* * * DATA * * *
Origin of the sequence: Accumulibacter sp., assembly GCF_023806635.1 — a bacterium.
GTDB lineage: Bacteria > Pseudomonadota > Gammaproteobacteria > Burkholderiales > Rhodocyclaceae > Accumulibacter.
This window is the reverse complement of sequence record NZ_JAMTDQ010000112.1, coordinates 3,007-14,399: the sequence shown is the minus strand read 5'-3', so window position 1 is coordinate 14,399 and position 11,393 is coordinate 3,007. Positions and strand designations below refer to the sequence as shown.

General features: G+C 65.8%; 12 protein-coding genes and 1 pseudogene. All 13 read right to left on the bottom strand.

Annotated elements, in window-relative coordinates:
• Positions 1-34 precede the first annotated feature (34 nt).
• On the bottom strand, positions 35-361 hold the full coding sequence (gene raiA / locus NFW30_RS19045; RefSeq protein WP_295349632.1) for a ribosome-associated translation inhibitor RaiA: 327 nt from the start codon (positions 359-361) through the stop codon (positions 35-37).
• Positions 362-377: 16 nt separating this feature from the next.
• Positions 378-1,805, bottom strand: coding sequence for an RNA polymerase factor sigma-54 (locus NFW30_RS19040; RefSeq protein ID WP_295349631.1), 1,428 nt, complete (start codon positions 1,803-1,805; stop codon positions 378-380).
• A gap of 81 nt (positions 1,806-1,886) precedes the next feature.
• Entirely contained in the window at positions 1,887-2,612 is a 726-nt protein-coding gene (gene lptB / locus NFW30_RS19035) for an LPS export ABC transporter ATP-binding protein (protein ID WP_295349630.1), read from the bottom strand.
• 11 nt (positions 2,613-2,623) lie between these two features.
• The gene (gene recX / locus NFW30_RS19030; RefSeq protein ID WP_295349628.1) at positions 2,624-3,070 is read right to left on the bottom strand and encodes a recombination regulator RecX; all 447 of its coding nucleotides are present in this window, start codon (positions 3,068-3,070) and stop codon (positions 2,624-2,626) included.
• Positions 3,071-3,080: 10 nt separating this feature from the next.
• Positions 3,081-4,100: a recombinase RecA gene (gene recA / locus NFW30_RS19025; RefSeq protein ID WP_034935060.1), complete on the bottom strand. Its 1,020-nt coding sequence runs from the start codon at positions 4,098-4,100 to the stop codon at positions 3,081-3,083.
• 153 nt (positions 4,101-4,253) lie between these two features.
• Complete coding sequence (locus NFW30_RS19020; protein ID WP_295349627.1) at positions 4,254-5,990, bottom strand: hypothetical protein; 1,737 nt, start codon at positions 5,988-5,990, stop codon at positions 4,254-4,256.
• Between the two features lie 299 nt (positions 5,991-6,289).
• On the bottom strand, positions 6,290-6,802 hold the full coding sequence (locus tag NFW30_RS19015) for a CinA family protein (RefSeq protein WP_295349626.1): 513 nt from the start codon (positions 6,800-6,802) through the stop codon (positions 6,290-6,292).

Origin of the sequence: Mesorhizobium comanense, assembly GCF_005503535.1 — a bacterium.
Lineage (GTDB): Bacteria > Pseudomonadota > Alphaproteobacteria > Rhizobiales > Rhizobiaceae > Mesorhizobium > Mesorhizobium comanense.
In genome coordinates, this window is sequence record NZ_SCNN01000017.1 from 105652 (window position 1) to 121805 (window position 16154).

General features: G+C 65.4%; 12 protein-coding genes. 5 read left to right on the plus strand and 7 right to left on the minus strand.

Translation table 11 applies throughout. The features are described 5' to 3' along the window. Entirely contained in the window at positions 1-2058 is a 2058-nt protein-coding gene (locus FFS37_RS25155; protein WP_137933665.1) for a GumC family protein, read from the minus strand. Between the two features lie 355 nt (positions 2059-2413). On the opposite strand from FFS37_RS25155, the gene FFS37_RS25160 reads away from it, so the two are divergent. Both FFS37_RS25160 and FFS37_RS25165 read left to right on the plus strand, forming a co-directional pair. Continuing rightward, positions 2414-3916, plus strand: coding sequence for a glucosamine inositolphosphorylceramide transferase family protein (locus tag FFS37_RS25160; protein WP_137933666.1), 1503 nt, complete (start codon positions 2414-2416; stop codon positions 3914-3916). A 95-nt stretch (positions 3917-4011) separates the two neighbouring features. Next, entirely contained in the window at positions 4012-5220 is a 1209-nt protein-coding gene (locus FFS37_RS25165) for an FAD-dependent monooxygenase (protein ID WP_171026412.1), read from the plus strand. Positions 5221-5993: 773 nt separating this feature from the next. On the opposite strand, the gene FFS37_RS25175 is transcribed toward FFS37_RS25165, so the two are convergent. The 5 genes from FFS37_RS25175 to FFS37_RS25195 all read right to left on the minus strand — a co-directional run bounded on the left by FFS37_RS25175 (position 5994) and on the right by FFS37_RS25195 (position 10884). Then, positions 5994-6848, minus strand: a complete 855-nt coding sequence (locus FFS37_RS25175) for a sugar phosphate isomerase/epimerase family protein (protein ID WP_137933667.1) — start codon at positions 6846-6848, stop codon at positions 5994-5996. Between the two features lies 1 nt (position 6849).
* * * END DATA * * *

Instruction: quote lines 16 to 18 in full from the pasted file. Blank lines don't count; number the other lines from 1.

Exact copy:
• 153 nt (positions 4,101-4,253) lie between these two features.
• Complete coding sequence (locus NFW30_RS19020; protein ID WP_295349627.1) at positions 4,254-5,990, bottom strand: hypothetical protein; 1,737 nt, start codon at positions 5,988-5,990, stop codon at positions 4,254-4,256.
• Between the two features lie 299 nt (positions 5,991-6,289).